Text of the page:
The president’s congressional victory on the nuclear agreement with Iran had many sources, not least of which were the nature and tactics of the opposition. It might have been more difficult to achieve if the Republicans as well as Israeli Prime Minister Benjamin Netanyahu and his allied American group, the American Israel Public Affairs Committee (AIPAC), had given any sense that they had thoughtfully considered the deal that six nations reached with Iran, or if they had offered any alternative. But the agreement with Iran collided with the current state of American politics.
Once the nuclear deal was presented to Congress in July, there was little question that it would fall into the deep crevasse that had developed between the two political parties. Ever since Barack Obama took office in 2009, the Republicans have opposed everything he wanted to do. In keeping with this strategy, within days of the deal’s being announced, numerous Republicans, without bothering to read the agreement or consider it seriously, jumped to oppose it.
The debate on the deal throughout was only ostensibly on its merits. The Republicans’ contempt for Obama—as a Democrat, as a black person, as, in the view of many of them, an illegitimate president—was clear to any close observer. For the first time in US history, the opposition party thumbed its nose at the president by inviting the head of another nation—Netanyahu—to address Congress to urge rejection of an international measure the president supported. When Secretary of State John Kerry, a former chairman of the Senate Foreign Relations Committee, appeared before it to testify on the agreement, he was greeted with overt contempt by its Republican members. The current chairman, Bob Corker of Tennessee, told him, “You’ve been fleeced.”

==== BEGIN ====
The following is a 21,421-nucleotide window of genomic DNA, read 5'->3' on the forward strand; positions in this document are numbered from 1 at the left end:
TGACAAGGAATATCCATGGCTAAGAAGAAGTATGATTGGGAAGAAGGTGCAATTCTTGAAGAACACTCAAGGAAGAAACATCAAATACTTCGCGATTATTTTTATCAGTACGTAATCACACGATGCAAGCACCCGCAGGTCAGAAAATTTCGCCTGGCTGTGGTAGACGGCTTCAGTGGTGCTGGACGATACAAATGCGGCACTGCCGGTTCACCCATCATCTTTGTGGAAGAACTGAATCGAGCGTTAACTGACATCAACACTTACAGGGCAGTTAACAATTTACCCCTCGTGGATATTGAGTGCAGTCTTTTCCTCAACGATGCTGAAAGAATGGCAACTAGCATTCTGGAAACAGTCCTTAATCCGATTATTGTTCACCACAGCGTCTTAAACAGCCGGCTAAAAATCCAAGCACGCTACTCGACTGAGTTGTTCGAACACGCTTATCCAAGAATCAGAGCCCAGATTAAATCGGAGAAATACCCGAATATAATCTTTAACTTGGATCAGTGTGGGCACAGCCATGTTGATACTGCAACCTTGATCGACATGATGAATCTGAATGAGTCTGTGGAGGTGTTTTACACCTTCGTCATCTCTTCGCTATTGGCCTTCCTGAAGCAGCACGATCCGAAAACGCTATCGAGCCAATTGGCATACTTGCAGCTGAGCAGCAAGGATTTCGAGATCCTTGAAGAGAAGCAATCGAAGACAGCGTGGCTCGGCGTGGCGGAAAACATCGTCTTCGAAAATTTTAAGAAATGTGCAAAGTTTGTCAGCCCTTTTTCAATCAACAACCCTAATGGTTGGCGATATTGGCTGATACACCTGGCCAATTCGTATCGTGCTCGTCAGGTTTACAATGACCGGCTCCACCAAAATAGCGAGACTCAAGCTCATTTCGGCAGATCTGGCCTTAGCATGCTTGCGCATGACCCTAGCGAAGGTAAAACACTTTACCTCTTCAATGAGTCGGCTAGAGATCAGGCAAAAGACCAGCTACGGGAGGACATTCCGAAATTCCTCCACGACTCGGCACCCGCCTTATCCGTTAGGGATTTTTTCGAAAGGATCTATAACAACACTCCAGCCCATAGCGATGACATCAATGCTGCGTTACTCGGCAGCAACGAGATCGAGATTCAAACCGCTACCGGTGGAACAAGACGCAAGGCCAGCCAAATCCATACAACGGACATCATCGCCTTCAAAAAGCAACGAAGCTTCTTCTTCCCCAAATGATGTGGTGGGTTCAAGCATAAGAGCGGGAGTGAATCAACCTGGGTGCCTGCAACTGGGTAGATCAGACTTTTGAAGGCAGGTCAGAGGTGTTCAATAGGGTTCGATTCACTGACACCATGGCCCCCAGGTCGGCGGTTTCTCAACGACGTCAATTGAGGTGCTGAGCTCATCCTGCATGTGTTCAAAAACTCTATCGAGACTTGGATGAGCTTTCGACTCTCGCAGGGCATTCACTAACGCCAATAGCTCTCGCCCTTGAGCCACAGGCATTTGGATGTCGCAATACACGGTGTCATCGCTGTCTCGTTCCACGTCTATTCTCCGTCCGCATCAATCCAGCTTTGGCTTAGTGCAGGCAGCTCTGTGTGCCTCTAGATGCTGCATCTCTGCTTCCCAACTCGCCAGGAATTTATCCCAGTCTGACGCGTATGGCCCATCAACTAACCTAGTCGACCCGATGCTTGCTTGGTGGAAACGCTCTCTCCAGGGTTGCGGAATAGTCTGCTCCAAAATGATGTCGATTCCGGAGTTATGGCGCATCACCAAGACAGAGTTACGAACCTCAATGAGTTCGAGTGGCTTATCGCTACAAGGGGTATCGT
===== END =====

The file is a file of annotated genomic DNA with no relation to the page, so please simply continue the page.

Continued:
The fight in Congress over the Iran deal will go down as one of the major foreign policy struggles in this country’s history. Legislative fights involving grave issues of the security of this nation are supposedly conducted on a higher level than more typical legislation. But never before in memory was the vitriol so strong as it was in this one. To the extent that this didn’t stem from disrespect for the president, its cause was largely that Iran infuriates politicians more than perhaps any other nation except North Korea. Every time an ayatollah says “Death to the Great Satan,” numerous Republicans get very agitated and want to take action—of some sort.
A great deal of money went into the struggle over the agreement. The lead in opposing it was taken by AIPAC, which aligns itself on Israel’s security matters with the Likud party and its leader, Netanyahu. (When the more peace-minded Yitzahk Rabin was prime minister, his relationship with AIPAC was rocky.) Until this fight AIPAC was seen as a fearsome organization with the muscle and money to almost always get its way with Congress. AIPAC and its allies have been reported to have spent as…
This is exclusive content for subscribers only.
Try two months of unlimited access to The New York Review for just $1 a month.
Continue reading this article, and thousands more from our complete 55+ year archive, for the low introductory rate of just $1 a month.